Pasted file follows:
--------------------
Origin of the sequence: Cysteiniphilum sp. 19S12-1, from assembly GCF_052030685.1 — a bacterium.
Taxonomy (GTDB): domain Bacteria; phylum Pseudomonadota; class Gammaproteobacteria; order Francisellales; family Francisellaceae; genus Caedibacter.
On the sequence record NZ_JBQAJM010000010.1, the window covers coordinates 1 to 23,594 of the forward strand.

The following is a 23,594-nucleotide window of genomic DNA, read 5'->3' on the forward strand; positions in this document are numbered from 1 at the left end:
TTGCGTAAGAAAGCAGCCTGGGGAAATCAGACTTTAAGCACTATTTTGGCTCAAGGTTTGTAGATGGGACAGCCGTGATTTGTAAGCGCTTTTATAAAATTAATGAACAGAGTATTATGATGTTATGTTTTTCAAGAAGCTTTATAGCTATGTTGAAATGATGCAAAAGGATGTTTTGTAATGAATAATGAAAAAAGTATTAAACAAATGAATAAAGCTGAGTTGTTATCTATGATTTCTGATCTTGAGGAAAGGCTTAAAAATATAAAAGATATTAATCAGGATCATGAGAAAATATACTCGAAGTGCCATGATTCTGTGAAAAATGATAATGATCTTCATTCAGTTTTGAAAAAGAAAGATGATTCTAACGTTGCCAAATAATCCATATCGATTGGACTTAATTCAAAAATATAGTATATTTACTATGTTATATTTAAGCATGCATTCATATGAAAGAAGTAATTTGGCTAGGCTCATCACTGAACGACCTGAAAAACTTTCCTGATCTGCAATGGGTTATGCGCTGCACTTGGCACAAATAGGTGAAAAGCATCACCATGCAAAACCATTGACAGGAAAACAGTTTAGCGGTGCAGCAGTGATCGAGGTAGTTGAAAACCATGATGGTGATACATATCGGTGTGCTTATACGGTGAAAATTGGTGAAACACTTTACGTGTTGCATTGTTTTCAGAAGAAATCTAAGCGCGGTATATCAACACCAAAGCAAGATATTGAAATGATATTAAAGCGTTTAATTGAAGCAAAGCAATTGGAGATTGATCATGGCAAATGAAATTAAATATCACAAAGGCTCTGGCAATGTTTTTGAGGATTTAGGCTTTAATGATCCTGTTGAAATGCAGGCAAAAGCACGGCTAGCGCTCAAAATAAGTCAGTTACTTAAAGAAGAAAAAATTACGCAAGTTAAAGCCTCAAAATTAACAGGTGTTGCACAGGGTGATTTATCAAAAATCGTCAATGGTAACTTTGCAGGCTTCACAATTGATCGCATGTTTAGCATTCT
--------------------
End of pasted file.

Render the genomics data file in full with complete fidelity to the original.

Origin of the sequence: Cysteiniphilum sp. 19S12-1, from assembly GCF_052030685.1 — a bacterium.
Taxonomy (GTDB): domain Bacteria; phylum Pseudomonadota; class Gammaproteobacteria; order Francisellales; family Francisellaceae; genus Caedibacter.
On the sequence record NZ_JBQAJM010000010.1, the window covers coordinates 1 to 23,594 of the forward strand.

The following is a 23,594-nucleotide window of genomic DNA, read 5'->3' on the forward strand; positions in this document are numbered from 1 at the left end:
TTGCGTAAGAAAGCAGCCTGGGGAAATCAGACTTTAAGCACTATTTTGGCTCAAGGTTTGTAGATGGGACAGCCGTGATTTGTAAGCGCTTTTATAAAATTAATGAACAGAGTATTATGATGTTATGTTTTTCAAGAAGCTTTATAGCTATGTTGAAATGATGCAAAAGGATGTTTTGTAATGAATAATGAAAAAAGTATTAAACAAATGAATAAAGCTGAGTTGTTATCTATGATTTCTGATCTTGAGGAAAGGCTTAAAAATATAAAAGATATTAATCAGGATCATGAGAAAATATACTCGAAGTGCCATGATTCTGTGAAAAATGATAATGATCTTCATTCAGTTTTGAAAAAGAAAGATGATTCTAACGTTGCCAAATAATCCATATCGATTGGACTTAATTCAAAAATATAGTATATTTACTATGTTATATTTAAGCATGCATTCATATGAAAGAAGTAATTTGGCTAGGCTCATCACTGAACGACCTGAAAAACTTTCCTGATCTGCAATGGGTTATGCGCTGCACTTGGCACAAATAGGTGAAAAGCATCACCATGCAAAACCATTGACAGGAAAACAGTTTAGCGGTGCAGCAGTGATCGAGGTAGTTGAAAACCATGATGGTGATACATATCGGTGTGCTTATACGGTGAAAATTGGTGAAACACTTTACGTGTTGCATTGTTTTCAGAAGAAATCTAAGCGCGGTATATCAACACCAAAGCAAGATATTGAAATGATATTAAAGCGTTTAATTGAAGCAAAGCAATTGGAGATTGATCATGGCAAATGAAATTAAATATCACAAAGGCTCTGGCAATGTTTTTGAGGATTTAGGCTTTAATGATCCTGTTGAAATGCAGGCAAAAGCACGGCTAGCGCTCAAAATAAGTCAGTTACTTAAAGAAGAAAAAATTACGCAAGTTAAAGCCTCAAAATTAACAGGTGTTGCACAGGGTGATTTATCAAAAATCGTCAATGGTAACTTTGCAGGCTTCACAATTGATCGCATGTTTAGCATTCT